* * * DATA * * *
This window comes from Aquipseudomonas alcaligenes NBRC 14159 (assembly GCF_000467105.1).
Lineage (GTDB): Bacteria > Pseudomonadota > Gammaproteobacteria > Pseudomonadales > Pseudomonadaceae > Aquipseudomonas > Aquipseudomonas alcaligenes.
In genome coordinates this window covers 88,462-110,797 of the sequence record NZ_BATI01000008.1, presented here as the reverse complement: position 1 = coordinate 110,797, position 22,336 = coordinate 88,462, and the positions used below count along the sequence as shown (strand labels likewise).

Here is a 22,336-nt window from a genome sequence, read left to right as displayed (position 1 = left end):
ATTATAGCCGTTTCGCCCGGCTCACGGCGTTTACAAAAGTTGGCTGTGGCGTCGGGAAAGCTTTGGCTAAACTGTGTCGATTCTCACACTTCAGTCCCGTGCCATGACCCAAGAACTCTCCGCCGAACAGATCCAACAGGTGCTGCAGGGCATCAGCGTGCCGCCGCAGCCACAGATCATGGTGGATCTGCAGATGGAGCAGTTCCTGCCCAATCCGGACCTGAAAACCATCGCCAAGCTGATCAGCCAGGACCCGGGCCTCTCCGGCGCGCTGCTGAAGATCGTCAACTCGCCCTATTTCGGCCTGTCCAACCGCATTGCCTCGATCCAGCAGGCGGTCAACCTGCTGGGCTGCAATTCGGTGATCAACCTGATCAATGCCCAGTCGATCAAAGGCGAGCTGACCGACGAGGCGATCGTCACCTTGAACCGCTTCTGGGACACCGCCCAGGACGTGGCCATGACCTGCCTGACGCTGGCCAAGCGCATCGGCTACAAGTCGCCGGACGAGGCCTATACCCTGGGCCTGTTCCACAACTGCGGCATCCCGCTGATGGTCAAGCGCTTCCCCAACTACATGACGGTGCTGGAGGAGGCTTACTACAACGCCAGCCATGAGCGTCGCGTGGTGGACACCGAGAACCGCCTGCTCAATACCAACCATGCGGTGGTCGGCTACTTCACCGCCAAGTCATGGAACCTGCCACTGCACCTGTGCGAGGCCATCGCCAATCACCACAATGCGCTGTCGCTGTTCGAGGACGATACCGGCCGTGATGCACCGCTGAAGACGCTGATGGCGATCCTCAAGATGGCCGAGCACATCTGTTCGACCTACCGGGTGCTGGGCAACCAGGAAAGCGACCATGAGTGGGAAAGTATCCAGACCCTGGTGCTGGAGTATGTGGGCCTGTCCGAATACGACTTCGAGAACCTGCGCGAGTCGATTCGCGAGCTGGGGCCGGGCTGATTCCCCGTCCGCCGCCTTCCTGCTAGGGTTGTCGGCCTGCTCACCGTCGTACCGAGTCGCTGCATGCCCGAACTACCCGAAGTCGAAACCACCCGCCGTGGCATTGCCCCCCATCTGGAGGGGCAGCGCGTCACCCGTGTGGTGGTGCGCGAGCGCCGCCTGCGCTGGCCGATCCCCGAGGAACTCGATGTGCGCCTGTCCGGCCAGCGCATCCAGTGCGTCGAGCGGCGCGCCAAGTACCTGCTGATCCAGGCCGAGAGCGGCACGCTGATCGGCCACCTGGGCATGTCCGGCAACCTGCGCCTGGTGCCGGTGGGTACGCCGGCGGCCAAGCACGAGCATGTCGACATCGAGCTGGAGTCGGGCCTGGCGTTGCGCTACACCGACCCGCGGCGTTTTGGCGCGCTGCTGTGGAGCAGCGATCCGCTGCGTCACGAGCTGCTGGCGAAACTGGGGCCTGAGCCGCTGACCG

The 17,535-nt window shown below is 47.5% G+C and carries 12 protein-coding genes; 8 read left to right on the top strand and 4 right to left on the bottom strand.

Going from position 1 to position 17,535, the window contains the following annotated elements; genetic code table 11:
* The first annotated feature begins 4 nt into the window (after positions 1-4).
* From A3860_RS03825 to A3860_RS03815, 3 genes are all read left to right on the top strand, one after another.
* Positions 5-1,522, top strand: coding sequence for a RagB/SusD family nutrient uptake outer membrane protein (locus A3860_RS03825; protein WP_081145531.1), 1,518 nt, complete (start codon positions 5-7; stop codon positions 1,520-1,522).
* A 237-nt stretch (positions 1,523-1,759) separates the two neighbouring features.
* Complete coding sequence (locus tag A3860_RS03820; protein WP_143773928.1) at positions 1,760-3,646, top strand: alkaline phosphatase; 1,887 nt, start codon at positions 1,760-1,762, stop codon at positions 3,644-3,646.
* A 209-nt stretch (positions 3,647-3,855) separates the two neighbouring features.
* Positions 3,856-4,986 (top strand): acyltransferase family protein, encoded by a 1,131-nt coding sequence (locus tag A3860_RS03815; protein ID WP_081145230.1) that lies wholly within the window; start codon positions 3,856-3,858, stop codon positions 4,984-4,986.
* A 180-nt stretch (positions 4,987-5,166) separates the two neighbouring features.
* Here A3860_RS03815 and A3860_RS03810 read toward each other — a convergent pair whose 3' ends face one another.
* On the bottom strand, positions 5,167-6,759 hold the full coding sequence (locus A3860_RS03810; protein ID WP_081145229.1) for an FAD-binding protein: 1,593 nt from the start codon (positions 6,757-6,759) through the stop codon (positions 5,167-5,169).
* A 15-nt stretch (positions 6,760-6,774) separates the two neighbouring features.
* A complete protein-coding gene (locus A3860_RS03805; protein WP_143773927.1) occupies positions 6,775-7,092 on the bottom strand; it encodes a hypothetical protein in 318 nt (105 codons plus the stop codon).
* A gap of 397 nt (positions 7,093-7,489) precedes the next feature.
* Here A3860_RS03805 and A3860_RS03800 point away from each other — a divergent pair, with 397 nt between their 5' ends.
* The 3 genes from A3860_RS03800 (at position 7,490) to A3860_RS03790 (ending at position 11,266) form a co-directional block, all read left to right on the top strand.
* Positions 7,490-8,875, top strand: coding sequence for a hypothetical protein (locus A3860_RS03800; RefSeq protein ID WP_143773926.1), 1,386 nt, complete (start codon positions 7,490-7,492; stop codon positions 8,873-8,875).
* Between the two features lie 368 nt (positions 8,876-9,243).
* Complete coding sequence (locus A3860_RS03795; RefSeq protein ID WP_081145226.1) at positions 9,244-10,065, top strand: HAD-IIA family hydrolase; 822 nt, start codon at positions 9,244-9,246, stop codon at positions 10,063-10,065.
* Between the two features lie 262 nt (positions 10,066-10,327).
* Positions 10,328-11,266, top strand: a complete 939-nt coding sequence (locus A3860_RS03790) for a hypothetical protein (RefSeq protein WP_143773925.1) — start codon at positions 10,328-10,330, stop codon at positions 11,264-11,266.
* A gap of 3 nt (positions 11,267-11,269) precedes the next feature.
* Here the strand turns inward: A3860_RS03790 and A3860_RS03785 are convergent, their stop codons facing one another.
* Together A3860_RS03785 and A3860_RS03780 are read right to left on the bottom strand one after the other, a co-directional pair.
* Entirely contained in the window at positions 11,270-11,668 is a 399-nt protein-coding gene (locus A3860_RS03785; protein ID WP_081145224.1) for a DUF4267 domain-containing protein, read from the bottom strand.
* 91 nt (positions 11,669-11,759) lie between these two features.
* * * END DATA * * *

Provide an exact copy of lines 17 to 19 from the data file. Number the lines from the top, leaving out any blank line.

* On the bottom strand, positions 5,167-6,759 hold the full coding sequence (locus A3860_RS03810; protein ID WP_081145229.1) for an FAD-binding protein: 1,593 nt from the start codon (positions 6,757-6,759) through the stop codon (positions 5,167-5,169).
* A 15-nt stretch (positions 6,760-6,774) separates the two neighbouring features.
* A complete protein-coding gene (locus A3860_RS03805; protein WP_143773927.1) occupies positions 6,775-7,092 on the bottom strand; it encodes a hypothetical protein in 318 nt (105 codons plus the stop codon).